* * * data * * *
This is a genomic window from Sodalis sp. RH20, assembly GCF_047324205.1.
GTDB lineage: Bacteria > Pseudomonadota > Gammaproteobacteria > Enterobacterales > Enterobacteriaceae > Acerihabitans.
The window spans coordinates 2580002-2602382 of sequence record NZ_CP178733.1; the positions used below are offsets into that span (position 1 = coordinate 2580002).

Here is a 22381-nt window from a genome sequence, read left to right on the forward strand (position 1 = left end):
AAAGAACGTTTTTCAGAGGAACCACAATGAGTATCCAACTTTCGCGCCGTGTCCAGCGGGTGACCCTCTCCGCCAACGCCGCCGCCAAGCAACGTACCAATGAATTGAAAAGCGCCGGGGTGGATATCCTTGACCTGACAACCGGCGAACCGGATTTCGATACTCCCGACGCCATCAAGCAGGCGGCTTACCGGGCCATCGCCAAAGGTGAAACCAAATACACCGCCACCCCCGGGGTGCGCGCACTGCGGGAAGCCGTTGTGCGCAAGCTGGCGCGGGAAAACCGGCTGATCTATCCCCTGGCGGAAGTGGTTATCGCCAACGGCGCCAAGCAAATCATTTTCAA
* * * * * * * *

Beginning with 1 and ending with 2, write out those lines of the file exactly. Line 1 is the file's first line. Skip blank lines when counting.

This is a genomic window from Sodalis sp. RH20, assembly GCF_047324205.1.
GTDB lineage: Bacteria > Pseudomonadota > Gammaproteobacteria > Enterobacterales > Enterobacteriaceae > Acerihabitans.